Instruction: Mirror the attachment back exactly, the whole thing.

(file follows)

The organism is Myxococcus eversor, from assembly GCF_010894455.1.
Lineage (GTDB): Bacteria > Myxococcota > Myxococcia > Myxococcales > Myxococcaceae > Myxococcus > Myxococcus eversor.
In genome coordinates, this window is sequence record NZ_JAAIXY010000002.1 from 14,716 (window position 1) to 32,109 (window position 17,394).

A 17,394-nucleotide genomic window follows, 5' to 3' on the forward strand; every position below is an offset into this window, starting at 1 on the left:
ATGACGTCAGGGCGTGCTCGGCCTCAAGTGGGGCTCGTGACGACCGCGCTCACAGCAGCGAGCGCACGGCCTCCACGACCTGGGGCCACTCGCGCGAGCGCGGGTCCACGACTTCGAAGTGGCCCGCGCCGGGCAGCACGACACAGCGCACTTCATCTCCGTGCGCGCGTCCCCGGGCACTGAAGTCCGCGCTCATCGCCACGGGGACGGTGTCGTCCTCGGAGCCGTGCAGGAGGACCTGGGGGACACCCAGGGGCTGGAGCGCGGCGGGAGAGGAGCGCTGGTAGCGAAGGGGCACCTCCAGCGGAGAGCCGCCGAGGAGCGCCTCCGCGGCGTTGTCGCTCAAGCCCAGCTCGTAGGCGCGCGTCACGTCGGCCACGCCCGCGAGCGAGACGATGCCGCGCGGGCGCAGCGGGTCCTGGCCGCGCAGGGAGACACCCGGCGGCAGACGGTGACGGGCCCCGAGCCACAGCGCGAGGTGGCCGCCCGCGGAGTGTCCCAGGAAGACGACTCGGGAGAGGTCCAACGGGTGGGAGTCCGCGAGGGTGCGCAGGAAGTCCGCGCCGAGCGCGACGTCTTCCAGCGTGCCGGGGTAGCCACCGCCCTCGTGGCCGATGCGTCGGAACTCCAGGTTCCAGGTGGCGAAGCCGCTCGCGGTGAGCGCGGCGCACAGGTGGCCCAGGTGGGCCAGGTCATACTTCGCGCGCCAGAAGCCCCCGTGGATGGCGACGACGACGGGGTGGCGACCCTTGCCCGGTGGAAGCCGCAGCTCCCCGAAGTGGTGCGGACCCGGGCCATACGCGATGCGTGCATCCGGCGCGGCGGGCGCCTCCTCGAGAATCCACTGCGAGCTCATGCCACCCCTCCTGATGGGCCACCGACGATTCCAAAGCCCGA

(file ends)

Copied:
The organism is Myxococcus eversor, from assembly GCF_010894455.1.
Lineage (GTDB): Bacteria > Myxococcota > Myxococcia > Myxococcales > Myxococcaceae > Myxococcus > Myxococcus eversor.
In genome coordinates, this window is sequence record NZ_JAAIXY010000002.1 from 14,716 (window position 1) to 32,109 (window position 17,394).

A 17,394-nucleotide genomic window follows, 5' to 3' on the forward strand; every position below is an offset into this window, starting at 1 on the left:
ATGACGTCAGGGCGTGCTCGGCCTCAAGTGGGGCTCGTGACGACCGCGCTCACAGCAGCGAGCGCACGGCCTCCACGACCTGGGGCCACTCGCGCGAGCGCGGGTCCACGACTTCGAAGTGGCCCGCGCCGGGCAGCACGACACAGCGCACTTCATCTCCGTGCGCGCGTCCCCGGGCACTGAAGTCCGCGCTCATCGCCACGGGGACGGTGTCGTCCTCGGAGCCGTGCAGGAGGACCTGGGGGACACCCAGGGGCTGGAGCGCGGCGGGAGAGGAGCGCTGGTAGCGAAGGGGCACCTCCAGCGGAGAGCCGCCGAGGAGCGCCTCCGCGGCGTTGTCGCTCAAGCCCAGCTCGTAGGCGCGCGTCACGTCGGCCACGCCCGCGAGCGAGACGATGCCGCGCGGGCGCAGCGGGTCCTGGCCGCGCAGGGAGACACCCGGCGGCAGACGGTGACGGGCCCCGAGCCACAGCGCGAGGTGGCCGCCCGCGGAGTGTCCCAGGAAGACGACTCGGGAGAGGTCCAACGGGTGGGAGTCCGCGAGGGTGCGCAGGAAGTCCGCGCCGAGCGCGACGTCTTCCAGCGTGCCGGGGTAGCCACCGCCCTCGTGGCCGATGCGTCGGAACTCCAGGTTCCAGGTGGCGAAGCCGCTCGCGGTGAGCGCGGCGCACAGGTGGCCCAGGTGGGCCAGGTCATACTTCGCGCGCCAGAAGCCCCCGTGGATGGCGACGACGACGGGGTGGCGACCCTTGCCCGGTGGAAGCCGCAGCTCCCCGAAGTGGTGCGGACCCGGGCCATACGCGATGCGTGCATCCGGCGCGGCGGGCGCCTCCTCGAGAATCCACTGCGAGCTCATGCCACCCCTCCTGATGGGCCACCGACGATTCCAAAGCCCGA